It is also possible that you broke your elbow and it is healing more slowly. Nevertheless, your injury will subside over time. If you sit in a chair at a computer, with your elbows on the arm rest or desk — this can be very irritating to the elbow bursae (i.e. you don’t need to fall on your elbow), so be careful in this respect as well.

      I wish you the best of healing, and love.


  2. I have developed bursitis similar to you from leaning at my desk. I had given it rest, physio (over 2 months) finally it was drained and a cortisone injection 5 months ago but I still sometimes have discomfort in the elbow if I tense my tricep/bicep muscles or straighten the arm. Is this just a case of the tenderness being reduced? Inflammation is completely gone now…


    • Some bursitis, especially elbow area, may take weeks or months to return to “normalcy” without tenderness. The reduction of inflammation is a positive sign. You simply need to adjust activity (and resting of elbow), as it may reactivate given slight bumps or pressure. Draining and cortisone injection for bursitis is somewhat controversial among practitioners; such “invasive” measures are mostly not necessary, as time and carefulness are the best healers. Of course, specific herbal interventions like our deep penetrating salve, liniment (for topical use) and tincture (internal use) are very effective. I wish you the best of healing — it will happen!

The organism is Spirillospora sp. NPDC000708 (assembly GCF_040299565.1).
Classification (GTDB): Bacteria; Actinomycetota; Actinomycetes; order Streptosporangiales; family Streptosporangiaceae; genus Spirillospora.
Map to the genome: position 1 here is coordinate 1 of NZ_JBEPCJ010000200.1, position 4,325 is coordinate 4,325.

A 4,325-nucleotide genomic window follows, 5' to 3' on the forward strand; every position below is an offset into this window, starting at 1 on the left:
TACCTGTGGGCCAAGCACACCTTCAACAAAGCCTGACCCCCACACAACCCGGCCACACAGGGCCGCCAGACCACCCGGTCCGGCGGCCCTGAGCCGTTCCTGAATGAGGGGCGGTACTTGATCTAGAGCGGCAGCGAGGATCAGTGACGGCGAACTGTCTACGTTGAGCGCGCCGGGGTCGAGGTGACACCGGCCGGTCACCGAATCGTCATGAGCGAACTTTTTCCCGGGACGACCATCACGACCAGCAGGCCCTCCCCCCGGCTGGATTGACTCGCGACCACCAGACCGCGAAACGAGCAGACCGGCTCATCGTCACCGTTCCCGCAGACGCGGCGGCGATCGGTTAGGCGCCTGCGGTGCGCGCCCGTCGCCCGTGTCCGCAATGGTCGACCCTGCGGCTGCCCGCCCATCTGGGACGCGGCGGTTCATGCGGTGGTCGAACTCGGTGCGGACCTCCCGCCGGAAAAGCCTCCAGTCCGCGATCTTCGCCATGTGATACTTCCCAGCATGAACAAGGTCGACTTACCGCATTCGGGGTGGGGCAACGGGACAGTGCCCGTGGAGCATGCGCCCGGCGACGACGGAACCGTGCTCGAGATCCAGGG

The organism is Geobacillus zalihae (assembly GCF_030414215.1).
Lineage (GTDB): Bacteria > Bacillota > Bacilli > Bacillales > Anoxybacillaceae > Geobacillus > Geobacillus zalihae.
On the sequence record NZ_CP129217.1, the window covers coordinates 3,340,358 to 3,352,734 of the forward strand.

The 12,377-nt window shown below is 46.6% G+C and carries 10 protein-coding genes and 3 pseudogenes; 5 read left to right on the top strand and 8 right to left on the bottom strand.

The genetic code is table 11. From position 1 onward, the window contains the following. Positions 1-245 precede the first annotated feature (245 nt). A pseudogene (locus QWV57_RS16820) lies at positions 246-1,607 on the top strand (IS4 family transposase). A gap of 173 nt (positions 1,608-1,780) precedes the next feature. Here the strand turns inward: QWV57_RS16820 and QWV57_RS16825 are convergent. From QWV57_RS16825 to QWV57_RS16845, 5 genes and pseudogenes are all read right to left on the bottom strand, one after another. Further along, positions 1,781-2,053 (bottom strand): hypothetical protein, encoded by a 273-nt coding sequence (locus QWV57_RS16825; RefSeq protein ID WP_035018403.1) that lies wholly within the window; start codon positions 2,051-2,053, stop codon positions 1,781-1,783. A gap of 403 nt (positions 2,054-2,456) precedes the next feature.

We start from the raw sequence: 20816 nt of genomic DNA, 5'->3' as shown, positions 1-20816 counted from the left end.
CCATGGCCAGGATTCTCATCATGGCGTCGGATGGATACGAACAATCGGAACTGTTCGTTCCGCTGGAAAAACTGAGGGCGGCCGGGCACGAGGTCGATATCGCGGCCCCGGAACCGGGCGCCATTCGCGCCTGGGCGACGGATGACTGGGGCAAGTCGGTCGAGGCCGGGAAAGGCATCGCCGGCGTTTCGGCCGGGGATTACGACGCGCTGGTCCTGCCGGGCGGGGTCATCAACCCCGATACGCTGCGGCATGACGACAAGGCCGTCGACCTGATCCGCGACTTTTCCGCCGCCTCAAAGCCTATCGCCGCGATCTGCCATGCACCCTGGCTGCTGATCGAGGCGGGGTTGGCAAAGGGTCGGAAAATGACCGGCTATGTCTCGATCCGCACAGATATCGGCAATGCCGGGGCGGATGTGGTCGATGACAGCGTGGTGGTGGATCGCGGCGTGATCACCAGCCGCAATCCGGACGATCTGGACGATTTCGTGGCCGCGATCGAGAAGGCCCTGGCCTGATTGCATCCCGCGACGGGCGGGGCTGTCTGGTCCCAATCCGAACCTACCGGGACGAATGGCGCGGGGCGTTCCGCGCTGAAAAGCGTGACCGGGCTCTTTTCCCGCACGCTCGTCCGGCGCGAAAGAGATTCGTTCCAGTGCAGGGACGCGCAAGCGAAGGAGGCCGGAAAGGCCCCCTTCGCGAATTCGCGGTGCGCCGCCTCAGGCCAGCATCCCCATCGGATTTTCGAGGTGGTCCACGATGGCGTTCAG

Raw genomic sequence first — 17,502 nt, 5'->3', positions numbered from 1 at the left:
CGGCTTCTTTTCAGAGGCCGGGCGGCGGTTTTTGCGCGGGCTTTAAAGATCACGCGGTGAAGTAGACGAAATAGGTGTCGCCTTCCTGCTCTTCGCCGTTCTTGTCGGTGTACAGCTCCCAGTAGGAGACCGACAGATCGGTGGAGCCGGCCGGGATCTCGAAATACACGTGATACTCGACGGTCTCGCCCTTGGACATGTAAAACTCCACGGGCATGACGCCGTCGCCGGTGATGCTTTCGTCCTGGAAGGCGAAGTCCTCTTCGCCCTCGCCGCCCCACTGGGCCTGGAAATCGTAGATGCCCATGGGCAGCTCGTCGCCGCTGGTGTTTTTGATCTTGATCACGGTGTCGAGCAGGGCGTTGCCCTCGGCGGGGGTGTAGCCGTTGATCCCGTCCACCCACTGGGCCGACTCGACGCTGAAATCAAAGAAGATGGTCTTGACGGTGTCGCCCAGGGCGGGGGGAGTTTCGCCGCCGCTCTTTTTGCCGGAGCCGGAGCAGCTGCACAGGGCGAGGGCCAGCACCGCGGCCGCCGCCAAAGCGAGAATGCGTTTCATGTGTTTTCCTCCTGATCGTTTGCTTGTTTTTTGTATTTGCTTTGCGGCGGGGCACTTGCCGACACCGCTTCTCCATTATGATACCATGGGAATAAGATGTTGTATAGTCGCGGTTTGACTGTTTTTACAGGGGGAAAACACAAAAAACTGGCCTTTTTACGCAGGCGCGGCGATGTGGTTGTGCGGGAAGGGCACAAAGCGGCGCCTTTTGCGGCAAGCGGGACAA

3. Thank you for this info myelbow is in serious pain i didnt know what to do its been swollen for 4days and puss is oozing out here and there it hurts bad


    • When you say “ointment,” I am not certain if you are referring to a tincture, salve or liniment. In any case, the bursa sac must have moisture in and around them, as these sacs are near joints, vulnerable impact or pressure areas, and connective tissues. Moisture is key to healing, so increase water intake.

      The tinctures, taken internally, permeate the bloodstream with the herbs immediately to analyze appropriate healing responses. One of these is to determine moisture level of bursae and synovial sacs – especially to increase moisture as a buffering agent. The formulated Acute & Chronic Injury Salve is used externally, as it is formulated to deeply penetrate dermal layers to sub-cellular levals. It is an invaluable external interventive support to the tincture. The liniment is also excellent for temporary relief.

      We always recommend a review of diet when healing naturally, as diet is key to assimilation of herbs and plants for their essential nutrients and healing qualities. See my article about Bone Killing foods on this blog.